Comparisons involving nulls always yield NULL
Applying the logical operator NOT to a null yields NULL
In conditional control statements, if the condition yields NULL, its associated sequence of statements is not executed
If the expression in a simple CASE statement or CASE expression yields NULL, it cannot be matched by using WHEN NULL. In this case, you would need to use the searched case syntax and test WHEN expression IS NULL.
In the example below, you might expect the sequence of statements to execute because x and y seem unequal. But, nulls are indeterminate. Whether or not x is equal to y is unknown. Therefore, the IF condition yields NULL and the sequence of statements is bypassed.
x NUMBER := 5;
y NUMBER := NULL;
IF x != y THEN — yields NULL, not TRUE
dbms_output.put_line(‘x != y’); — not executed
ELSIF x = y THEN — also yields NULL
dbms_output.put_line(‘x = y’);
dbms_output.put_line(‘Can”t tell if x and y are equal or not…’);
In the next example, you might expect the sequence of statements to execute because a and b seem equal. But, again, that is unknown, so the IF condition yields NULL and the sequence of statements is bypassed.
a NUMBER := NULL;
b NUMBER := NULL;
IF a = b THEN — yields NULL, not TRUE
dbms_output.put_line(‘a = b’); — not executed
ELSIF a != b THEN — yields NULL, not TRUE
dbms_output.put_line(‘a != b’); — not executed
dbms_output.put_line(‘Can”t tell if two NULLs are equal’);
NULLs and the NOT Operator
Recall that applying the logical operator NOT to a null yields NULL. Thus, the following two statements are not always equivalent:
IF x > y THEN | IF NOT x > y THEN
high := x; | high := y;
ELSE | ELSE
high := y; | high := x;
END IF; | END IF;
The sequence of statements in the ELSE clause is executed when the IF condition yields FALSE or NULL. If neither x nor y is null, both IF statements assign the same value to high. However, if either x or y is null, the first IF statement assigns the value of y to high, but the second IF statement assigns the value of x to high.
NULLs and Zero-Length Strings
PL/SQL treats any zero-length string like a null. This includes values returned by character functions and Boolean expressions. For example, the following statements assign nulls to the target variables:
null_string VARCHAR2(80) := TO_CHAR(”);
zip_code VARCHAR2(80) := SUBSTR(address, 25, 0);
valid BOOLEAN := (name != ”);
Use the IS NULL operator to test for null strings, as follows:
IF my_string IS NULL THEN …
NULLs and the Concatenation Operator
The concatenation operator ignores null operands. For example, the expression
‘apple’ || NULL || NULL || ‘sauce’
returns the following value:
NULLs as Arguments to Built-In Functions
If a null argument is passed to a built-in function, a null is returned except in the following cases.
The function DECODE compares its first argument to one or more search expressions, which are paired with result expressions. Any search or result expression can be null. If a search is successful, the corresponding result is returned. In the following example, if the column rating is null, DECODE returns the value 1000:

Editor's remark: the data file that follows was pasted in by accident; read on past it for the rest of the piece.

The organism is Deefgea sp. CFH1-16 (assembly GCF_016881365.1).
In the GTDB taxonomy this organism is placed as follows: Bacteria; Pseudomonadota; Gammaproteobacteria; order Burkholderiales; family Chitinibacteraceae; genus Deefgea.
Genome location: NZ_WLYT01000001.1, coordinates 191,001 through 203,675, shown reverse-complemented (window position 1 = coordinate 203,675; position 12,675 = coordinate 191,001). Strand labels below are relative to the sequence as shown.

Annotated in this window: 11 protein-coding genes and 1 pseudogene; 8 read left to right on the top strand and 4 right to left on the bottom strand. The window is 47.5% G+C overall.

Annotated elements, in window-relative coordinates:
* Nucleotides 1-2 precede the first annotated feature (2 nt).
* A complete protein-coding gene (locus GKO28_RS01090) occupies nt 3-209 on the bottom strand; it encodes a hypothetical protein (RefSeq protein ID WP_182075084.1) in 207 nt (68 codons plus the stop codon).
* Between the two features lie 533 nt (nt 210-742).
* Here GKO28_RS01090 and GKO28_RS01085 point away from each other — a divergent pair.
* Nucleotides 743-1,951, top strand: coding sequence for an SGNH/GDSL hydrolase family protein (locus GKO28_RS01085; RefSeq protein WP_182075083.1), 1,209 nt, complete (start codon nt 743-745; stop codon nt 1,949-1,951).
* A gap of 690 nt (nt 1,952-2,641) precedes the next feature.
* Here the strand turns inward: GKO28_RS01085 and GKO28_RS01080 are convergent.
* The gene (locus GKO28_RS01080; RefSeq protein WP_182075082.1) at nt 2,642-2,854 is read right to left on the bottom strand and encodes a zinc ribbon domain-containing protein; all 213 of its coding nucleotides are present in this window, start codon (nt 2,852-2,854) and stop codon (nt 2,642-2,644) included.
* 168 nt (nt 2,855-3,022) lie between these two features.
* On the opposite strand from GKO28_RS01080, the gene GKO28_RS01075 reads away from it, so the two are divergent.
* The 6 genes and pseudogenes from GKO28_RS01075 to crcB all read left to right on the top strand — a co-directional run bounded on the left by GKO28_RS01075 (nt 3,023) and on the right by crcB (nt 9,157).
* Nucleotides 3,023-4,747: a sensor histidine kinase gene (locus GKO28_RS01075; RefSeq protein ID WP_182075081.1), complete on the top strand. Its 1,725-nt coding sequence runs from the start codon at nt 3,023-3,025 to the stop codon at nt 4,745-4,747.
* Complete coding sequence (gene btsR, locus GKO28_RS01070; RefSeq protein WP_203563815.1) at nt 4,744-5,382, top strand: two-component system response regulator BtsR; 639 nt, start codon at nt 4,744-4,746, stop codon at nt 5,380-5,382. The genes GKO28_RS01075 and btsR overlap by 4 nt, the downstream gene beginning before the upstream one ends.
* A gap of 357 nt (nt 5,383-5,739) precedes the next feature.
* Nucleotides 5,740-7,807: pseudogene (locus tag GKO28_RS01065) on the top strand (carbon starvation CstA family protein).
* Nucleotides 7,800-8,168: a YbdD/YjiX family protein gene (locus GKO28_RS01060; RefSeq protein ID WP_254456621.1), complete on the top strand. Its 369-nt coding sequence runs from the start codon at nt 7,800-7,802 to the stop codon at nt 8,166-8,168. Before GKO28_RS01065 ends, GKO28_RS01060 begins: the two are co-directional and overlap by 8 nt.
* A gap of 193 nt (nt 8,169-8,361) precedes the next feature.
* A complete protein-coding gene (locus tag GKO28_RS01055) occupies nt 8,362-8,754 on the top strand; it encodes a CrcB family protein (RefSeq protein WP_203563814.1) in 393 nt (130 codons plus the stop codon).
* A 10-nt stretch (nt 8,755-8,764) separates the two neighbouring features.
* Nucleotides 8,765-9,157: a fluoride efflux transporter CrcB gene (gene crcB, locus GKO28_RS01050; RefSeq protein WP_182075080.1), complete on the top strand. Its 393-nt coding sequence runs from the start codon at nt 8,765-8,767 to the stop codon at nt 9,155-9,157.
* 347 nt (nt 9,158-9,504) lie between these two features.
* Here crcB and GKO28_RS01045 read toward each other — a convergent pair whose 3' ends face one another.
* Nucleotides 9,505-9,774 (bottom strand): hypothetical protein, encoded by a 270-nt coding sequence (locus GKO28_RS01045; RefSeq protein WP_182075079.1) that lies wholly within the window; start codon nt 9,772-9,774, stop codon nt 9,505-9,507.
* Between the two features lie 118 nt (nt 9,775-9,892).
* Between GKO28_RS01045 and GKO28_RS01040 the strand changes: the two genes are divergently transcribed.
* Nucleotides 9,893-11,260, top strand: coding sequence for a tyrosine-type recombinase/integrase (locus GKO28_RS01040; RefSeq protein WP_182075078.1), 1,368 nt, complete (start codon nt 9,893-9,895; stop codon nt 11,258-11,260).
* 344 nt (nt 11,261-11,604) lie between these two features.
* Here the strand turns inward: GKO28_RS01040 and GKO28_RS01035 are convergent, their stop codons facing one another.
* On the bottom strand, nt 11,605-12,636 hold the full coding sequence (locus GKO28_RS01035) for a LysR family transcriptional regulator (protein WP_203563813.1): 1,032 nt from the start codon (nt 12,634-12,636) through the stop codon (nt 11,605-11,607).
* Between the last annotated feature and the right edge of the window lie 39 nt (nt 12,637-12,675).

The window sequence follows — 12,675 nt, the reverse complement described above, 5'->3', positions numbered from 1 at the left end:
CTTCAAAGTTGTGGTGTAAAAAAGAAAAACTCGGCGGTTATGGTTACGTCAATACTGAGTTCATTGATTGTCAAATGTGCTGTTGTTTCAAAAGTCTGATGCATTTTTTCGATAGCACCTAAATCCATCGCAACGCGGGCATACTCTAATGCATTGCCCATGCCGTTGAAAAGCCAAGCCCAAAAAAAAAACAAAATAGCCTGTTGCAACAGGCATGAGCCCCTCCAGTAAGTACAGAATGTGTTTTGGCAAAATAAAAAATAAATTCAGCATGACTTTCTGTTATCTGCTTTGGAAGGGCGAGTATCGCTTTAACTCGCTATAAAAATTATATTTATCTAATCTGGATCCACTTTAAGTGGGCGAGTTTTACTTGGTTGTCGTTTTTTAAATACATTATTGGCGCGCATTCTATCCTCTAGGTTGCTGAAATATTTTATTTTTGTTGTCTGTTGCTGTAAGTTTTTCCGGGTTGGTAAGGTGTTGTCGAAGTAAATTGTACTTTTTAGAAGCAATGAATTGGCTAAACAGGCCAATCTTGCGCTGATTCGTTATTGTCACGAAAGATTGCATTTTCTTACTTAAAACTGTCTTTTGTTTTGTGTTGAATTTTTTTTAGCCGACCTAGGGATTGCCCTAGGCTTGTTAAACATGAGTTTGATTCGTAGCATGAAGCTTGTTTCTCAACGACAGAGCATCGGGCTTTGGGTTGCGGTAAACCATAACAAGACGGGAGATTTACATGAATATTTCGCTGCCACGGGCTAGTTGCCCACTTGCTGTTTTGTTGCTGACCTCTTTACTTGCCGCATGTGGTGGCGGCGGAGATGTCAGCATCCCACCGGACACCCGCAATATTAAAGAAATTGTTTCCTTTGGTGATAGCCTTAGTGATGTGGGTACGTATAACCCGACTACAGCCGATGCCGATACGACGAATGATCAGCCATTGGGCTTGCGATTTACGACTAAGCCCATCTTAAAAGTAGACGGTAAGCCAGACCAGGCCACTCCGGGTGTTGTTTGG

— NULL is a valid argument to DECODE. In this case, manager_id is null
— and the DECODE function returns ‘nobody’.
SELECT DECODE(manager_id, NULL, ‘nobody’, ‘somebody’), last_name
INTO the_manager, name FROM employees WHERE employee_id = 100;
dbms_output.put_line(name || ‘ is managed by ‘ || the_manager);
The function NVL returns the value of its second argument if its first argument is null. In the following example, if the column specified in the query is null, the function returns the value -1 to signify a non-existent employee in the output:
— NULL is a valid argument to NVL. In this case, manager_id is null
— and the NVL function returns -1.
SELECT NVL(manager_id, -1), last_name
INTO the_manager, name FROM employees WHERE employee_id = 100;
dbms_output.put_line(name || ‘ is managed by employee #’ || the_manager);
The function REPLACE returns the value of its first argument if its second argument is null, whether the optional third argument is present or not. For example, the following call to REPLACE does not make any change to the value of OLD_STRING:
old_string string_type%TYPE := ‘Apples and oranges’;
my_string string_type%TYPE := ‘more apples’;
— NULL is a valid argument to REPLACE, but does not match
— anything so no replacement is done.
new_string string_type%TYPE := REPLACE(old_string, NULL, my_string);
dbms_output.put_line(‘Old string = ‘ || old_string);
dbms_output.put_line(‘New string = ‘ || new_string);
If its third argument is null, REPLACE returns its first argument with every occurrence of its second argument removed. For example, the following call to REPLACE removes all the dashes from DASHED_STRING, instead of changing them to another character:
dashed string_type%TYPE := ‘Gold-i-locks’;
— When the substitution text for REPLACE is NULL,
— the text being replaced is deleted.
name string_type%TYPE := REPLACE(dashed, ‘-‘, NULL);
dbms_output.put_line(‘Dashed name = ‘ || dashed);
dbms_output.put_line(‘Dashes removed = ‘ || name);